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    Offline Jena H

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    Re: A New AMS Thread
    « Reply #727 on: June 06, 2018, 06:50:07 pm »
    Products Display ads behave much differently than Sponsored Product ads.  They usually take at least 2 weeks to gain traction, if they ever do.  But once they gain traction, Impressions usually begin to quickly accelerate.  Also, their CTR's are usually much higher that SP ads.  I've run hundreds of PD-I (Product Display - Interest) ads, and they usually outperform  SP ads by a factor of at least 10:1.  The downside being that bids must be higher than those for SP ads.  Thus, it's easy to get badly burned if PD-I ads with high bids start producing tons of Clicks, which they usually do.  In other words, if you run PD ads with high bids, be sure to keep a close watch.  I advise starting with low bids, and working your way up.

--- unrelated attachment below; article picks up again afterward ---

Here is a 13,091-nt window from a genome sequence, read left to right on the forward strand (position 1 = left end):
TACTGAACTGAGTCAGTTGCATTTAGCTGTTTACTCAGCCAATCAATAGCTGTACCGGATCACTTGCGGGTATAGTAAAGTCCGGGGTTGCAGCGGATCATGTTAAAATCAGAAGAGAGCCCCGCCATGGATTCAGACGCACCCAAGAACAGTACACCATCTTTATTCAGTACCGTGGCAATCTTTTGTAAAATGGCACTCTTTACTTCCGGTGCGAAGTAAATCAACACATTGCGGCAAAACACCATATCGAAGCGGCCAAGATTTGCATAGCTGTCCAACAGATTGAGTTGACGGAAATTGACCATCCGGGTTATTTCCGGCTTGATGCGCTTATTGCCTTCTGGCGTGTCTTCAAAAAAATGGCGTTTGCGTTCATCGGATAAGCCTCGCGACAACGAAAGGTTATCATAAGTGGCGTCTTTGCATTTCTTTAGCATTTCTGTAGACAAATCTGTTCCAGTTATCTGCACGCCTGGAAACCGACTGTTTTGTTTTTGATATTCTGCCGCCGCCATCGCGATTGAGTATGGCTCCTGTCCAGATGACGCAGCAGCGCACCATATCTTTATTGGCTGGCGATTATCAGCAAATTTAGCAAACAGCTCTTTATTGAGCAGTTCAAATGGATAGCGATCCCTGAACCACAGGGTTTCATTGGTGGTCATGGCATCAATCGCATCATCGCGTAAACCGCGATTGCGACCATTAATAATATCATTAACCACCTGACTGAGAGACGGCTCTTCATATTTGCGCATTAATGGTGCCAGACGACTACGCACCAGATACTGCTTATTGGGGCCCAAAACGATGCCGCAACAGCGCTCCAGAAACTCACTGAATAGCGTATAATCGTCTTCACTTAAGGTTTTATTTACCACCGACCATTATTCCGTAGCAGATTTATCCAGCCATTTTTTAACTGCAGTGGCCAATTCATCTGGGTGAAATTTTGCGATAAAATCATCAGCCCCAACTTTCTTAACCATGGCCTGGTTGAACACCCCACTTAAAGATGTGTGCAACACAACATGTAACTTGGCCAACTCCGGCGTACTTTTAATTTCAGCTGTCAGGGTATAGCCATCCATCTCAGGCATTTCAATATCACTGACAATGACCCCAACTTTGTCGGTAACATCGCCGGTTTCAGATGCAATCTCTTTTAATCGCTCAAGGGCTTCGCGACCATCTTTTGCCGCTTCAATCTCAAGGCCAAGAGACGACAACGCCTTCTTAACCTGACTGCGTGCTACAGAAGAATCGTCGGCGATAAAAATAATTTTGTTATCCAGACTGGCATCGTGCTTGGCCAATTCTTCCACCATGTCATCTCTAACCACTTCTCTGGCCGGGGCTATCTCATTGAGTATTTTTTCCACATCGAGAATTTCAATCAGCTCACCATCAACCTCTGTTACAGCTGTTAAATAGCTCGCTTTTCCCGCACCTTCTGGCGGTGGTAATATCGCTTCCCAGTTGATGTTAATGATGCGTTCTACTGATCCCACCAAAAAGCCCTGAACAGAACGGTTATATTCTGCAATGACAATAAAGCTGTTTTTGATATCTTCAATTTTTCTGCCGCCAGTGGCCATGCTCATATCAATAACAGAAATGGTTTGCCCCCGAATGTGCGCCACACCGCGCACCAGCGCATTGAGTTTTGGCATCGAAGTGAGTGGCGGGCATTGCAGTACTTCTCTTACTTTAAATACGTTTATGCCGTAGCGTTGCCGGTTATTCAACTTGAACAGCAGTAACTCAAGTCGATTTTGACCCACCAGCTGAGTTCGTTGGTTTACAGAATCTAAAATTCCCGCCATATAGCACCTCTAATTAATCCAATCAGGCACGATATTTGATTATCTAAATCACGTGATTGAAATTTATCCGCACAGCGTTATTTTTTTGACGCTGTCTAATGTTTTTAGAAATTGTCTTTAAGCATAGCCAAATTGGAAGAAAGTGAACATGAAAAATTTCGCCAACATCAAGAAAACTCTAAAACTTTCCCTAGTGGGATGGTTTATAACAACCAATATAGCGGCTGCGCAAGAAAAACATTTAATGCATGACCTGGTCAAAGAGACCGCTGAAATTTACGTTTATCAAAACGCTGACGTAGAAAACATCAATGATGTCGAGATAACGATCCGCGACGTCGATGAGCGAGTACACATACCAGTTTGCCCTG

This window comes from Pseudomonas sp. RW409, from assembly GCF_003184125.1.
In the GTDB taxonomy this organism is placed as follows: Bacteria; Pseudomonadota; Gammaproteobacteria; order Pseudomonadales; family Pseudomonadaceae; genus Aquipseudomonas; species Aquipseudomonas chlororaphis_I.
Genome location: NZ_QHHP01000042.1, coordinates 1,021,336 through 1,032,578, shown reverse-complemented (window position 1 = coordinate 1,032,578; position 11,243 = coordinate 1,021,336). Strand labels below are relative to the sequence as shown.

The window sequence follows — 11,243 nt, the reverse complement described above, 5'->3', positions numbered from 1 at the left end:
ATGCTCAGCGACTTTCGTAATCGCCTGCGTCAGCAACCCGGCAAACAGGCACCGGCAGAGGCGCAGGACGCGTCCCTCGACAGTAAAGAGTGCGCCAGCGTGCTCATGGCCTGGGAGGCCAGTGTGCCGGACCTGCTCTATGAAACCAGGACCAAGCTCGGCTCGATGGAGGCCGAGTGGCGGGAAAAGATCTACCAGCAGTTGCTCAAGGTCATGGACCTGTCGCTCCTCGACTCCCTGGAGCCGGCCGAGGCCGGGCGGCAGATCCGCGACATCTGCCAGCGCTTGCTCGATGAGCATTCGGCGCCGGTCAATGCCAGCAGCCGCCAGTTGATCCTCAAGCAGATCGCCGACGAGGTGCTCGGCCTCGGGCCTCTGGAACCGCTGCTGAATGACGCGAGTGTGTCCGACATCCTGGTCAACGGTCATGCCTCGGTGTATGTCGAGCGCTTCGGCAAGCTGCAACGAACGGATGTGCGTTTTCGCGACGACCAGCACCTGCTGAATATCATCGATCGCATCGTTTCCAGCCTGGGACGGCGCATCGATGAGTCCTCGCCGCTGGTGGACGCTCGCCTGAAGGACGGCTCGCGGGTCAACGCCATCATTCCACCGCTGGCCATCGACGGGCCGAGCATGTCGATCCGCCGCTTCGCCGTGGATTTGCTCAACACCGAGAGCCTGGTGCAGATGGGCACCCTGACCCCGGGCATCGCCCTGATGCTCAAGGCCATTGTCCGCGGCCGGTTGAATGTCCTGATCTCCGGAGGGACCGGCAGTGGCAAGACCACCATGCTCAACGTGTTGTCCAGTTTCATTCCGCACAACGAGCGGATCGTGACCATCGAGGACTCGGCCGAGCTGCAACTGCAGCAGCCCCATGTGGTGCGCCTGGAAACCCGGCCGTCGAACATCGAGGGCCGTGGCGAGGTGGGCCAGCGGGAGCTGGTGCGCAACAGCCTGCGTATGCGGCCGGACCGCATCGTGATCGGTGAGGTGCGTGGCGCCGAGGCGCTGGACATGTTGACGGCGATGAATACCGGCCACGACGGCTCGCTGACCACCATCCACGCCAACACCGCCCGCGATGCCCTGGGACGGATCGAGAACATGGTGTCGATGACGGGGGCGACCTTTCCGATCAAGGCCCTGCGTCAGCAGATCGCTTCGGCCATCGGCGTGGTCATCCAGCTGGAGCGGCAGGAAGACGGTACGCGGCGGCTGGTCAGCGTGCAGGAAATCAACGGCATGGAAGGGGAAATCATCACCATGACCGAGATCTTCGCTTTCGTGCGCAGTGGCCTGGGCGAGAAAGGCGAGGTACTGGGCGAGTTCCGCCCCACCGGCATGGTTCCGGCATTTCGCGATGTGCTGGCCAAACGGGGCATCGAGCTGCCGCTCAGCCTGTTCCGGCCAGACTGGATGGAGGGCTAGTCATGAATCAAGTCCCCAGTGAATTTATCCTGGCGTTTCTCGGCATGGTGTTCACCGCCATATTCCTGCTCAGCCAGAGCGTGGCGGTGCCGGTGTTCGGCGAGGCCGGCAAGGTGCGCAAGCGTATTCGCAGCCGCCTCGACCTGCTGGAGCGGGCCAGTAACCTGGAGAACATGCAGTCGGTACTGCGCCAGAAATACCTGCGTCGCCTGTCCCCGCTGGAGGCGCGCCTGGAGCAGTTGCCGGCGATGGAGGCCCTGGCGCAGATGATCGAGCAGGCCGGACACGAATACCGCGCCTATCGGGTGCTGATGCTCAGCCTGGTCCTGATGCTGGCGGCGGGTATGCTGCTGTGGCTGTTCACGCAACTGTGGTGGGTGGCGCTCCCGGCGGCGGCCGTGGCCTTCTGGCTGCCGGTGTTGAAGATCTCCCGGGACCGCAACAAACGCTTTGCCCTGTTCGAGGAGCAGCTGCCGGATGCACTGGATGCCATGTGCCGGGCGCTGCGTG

As I mentioned in my earlier post, with Product Display ads it's very disconcerting that you can't tell which "target" has brought your clicks or impressions.  Plus, ALL your target products fall under the same bid, unlike the other ads, in which you can set different bids for different keywords.  It just seems strange, after having run Sponsored Product ads for so long.
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    Offline CassieL

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    Re: A New AMS Thread
    « Reply #728 on: June 06, 2018, 07:34:17 pm »